Noah’s Ark

Genesis 8:4 (KJV)

And the ark rested in the seventh month, on the seventeenth day of the month, upon the mountains of Ararat.

One of the most popularly debated stories of the Bible is the story of Noah’s Ark, the story in Genesis when God destroys the Earth for man’s wickedness, yet saves Noah and his family because of his faith. Part of the reason it’s “debunkable” by skeptics is that multiple cultures around the world have a similar story. So many, in fact, that there’s a Wikipedia article about them. With so many cultures having similar myths, that proves the account in the Bible is just a myth, right?

Well, think about it. If the Great Flood actually happened, isn’t that EXACTLY what you would expect would happen? Noah’s family left the ark and their descendants scattered around the world, but the story of what happened was passed down from generation to generation. Each of the different versions in the different cultures are too oddly specific to be a mere made up myth.

Imagine a thousand years from now. People will still be talking about World War II or 9/11. There might be slightly different versions, but that won’t mean the real history behind the stories is a complete myth. The same is true with the Flood story. Because of the witnesses to biblical history, we can study the Bible outside of the Bible.

But if the ark was real, surely it must have been found already.

It has been found already. And don’t call me Shirley.

Ron Wyatt is often credited as being the person who found Noah’s Ark. This may be news to you, because it was news to me when I heard about it a year ago. He discovered it in 1979. Yes, 36 years ago, and you’re likely just now finding out about it. It wasn’t just him saying it, either. Experts have examined the object and determined it has to be the ark. Durupınar site, as it’s officially called, matches not only the biblical location of the resting place for the ark, but also the dimensions described in the Bible, taking into account the aging of the wood.

Here is a two hour documentary detailing everything about the discovery, I would very highly recommend giving it a watch.

Archeobiblical: Introduction

“Archeobiblical” is a word I apparently just made up. Thought it was a preexisting word until I Google’d it. I mean it to mean “Archeological evidence which backs up the Bible”. My browser is putting a red line under “archeological”, because it’s usually spelled “archaeological”, meaning it thinks it’s misspelled, meaning it thinks the “archeo” part of this category is wrong. Well, the word is on, showing it can be spelled both ways. So take that, Firefox!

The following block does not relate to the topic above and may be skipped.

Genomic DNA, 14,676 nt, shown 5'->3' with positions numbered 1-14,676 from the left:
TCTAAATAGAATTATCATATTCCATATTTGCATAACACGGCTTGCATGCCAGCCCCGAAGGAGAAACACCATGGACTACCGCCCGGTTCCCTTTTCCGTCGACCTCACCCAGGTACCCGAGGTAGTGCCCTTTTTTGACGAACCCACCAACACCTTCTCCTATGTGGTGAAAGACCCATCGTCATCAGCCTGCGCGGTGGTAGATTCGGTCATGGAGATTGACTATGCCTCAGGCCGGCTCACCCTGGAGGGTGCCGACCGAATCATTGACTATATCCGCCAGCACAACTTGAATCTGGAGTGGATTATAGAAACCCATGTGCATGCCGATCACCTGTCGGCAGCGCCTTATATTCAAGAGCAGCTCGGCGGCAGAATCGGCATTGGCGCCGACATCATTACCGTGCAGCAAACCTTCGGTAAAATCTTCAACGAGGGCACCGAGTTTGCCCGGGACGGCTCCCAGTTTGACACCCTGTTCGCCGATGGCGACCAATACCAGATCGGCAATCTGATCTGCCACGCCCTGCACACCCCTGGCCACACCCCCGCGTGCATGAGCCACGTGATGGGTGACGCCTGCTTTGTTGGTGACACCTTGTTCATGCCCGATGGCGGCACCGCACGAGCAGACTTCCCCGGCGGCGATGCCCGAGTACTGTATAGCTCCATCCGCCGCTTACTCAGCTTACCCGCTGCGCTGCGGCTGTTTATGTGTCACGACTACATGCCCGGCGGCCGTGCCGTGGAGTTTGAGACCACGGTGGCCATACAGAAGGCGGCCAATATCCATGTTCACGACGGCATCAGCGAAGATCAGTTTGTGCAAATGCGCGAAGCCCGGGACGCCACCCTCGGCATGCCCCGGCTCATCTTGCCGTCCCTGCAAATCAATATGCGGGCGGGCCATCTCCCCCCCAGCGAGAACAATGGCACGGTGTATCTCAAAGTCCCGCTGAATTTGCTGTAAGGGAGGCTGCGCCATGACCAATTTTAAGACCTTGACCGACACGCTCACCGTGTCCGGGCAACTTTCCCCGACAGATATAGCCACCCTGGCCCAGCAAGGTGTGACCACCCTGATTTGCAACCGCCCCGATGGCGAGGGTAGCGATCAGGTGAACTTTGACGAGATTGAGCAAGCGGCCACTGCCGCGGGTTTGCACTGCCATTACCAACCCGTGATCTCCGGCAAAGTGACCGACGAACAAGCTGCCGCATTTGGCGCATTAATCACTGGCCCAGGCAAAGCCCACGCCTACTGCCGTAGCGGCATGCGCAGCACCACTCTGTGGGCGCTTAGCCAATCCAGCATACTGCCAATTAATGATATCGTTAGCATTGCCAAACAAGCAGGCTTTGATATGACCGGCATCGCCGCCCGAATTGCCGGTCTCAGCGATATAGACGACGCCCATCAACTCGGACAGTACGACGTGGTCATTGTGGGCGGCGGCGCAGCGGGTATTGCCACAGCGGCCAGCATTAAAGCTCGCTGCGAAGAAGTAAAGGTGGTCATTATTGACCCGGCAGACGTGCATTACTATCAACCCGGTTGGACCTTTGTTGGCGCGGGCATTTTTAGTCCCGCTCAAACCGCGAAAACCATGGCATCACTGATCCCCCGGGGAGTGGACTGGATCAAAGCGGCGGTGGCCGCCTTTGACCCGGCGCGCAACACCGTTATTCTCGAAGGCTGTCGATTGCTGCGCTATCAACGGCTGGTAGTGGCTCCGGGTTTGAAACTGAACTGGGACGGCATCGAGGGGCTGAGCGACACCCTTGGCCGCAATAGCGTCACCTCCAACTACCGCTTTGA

Anyway, I’ve always been interested in archaeology since I was very little. My family probably still remember the years I spent obsessed with Ancient Egypt, to the point where my mom printed out over fifty pages of newly discovered information about the subject (because at the time I only had very old books). It wasn’t until a little over a year ago that it even occurred to me that you could use the subject to back up the claims in the Bible. I’d always just assumed the stories to be true, and that the individual stories couldn’t be validated. It wasn’t until I heard about Ron Wyatt that my mind was opened to this.

After that, I started researching biblical archaeology, but even then it never occurred to me to write about it on this blog until a few days ago. I watched a documentary on Netflix called Patterns of Evidence: Exodus. It shows that using archaeology, the “experts” (skeptics) could be proven wrong. It’s a very good film, and I highly recommend anyone with even a slight interest in the subject to give it a watch.

After watching it, I started wanting to do a series on here about biblical archaeology. My only problem was coming up with a title. I wanted something unique, instead of “Archaeological Evidence That Back Up The Bible”. First off, that’s too long, and second that’s a boring title. Finally, I was sitting here and thought, “…..Archeobiblical!!”

And the rest is history. Or will be. Or whatever.